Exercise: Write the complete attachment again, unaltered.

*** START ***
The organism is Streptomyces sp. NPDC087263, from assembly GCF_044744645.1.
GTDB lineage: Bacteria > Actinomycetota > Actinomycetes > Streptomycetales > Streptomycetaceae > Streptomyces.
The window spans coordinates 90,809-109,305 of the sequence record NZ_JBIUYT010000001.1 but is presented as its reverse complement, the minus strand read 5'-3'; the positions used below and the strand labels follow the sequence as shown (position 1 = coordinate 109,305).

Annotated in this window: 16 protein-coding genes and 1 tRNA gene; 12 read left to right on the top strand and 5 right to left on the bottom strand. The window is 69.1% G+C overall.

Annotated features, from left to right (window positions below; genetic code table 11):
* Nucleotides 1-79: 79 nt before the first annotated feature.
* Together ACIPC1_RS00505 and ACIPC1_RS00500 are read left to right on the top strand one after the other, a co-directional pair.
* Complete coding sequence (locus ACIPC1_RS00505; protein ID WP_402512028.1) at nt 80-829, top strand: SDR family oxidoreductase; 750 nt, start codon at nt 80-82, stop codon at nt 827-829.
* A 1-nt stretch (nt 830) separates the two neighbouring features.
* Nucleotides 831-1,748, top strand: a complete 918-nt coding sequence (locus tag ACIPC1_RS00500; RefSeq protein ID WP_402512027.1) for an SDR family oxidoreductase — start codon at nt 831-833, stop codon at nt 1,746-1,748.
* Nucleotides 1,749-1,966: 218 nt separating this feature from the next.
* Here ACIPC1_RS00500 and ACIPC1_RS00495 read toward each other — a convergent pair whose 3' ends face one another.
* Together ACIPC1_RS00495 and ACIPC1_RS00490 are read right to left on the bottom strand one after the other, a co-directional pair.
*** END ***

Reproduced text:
The organism is Streptomyces sp. NPDC087263, from assembly GCF_044744645.1.
GTDB lineage: Bacteria > Actinomycetota > Actinomycetes > Streptomycetales > Streptomycetaceae > Streptomyces.
The window spans coordinates 90,809-109,305 of the sequence record NZ_JBIUYT010000001.1 but is presented as its reverse complement, the minus strand read 5'-3'; the positions used below and the strand labels follow the sequence as shown (position 1 = coordinate 109,305).

Annotated in this window: 16 protein-coding genes and 1 tRNA gene; 12 read left to right on the top strand and 5 right to left on the bottom strand. The window is 69.1% G+C overall.

Annotated features, from left to right (window positions below; genetic code table 11):
* Nucleotides 1-79: 79 nt before the first annotated feature.
* Together ACIPC1_RS00505 and ACIPC1_RS00500 are read left to right on the top strand one after the other, a co-directional pair.
* Complete coding sequence (locus ACIPC1_RS00505; protein ID WP_402512028.1) at nt 80-829, top strand: SDR family oxidoreductase; 750 nt, start codon at nt 80-82, stop codon at nt 827-829.
* A 1-nt stretch (nt 830) separates the two neighbouring features.
* Nucleotides 831-1,748, top strand: a complete 918-nt coding sequence (locus tag ACIPC1_RS00500; RefSeq protein ID WP_402512027.1) for an SDR family oxidoreductase — start codon at nt 831-833, stop codon at nt 1,746-1,748.
* Nucleotides 1,749-1,966: 218 nt separating this feature from the next.
* Here ACIPC1_RS00500 and ACIPC1_RS00495 read toward each other — a convergent pair whose 3' ends face one another.
* Together ACIPC1_RS00495 and ACIPC1_RS00490 are read right to left on the bottom strand one after the other, a co-directional pair.